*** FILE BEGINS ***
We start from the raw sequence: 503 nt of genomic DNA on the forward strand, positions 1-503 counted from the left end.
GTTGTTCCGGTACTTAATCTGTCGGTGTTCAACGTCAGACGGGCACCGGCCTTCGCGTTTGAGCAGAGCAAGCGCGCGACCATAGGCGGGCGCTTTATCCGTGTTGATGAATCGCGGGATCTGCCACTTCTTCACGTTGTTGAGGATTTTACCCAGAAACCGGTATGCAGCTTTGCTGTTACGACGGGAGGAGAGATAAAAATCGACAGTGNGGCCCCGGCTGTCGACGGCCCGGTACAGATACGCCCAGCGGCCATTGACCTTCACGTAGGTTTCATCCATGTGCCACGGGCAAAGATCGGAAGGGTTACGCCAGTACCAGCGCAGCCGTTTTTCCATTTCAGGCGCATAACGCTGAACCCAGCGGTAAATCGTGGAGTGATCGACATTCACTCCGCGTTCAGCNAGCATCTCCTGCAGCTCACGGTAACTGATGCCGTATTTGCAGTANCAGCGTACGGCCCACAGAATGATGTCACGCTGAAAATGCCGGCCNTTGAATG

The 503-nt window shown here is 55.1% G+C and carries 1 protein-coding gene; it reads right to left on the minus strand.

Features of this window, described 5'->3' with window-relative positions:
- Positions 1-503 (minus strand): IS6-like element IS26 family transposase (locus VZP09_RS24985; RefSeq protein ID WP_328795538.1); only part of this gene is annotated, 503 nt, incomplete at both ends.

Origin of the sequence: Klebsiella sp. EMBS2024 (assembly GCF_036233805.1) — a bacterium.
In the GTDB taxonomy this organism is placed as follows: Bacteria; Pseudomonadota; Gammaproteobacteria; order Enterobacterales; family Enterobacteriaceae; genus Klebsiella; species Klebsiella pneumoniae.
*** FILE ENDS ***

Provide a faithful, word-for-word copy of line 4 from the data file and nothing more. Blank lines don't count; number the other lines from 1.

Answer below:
Features of this window, described 5'->3' with window-relative positions: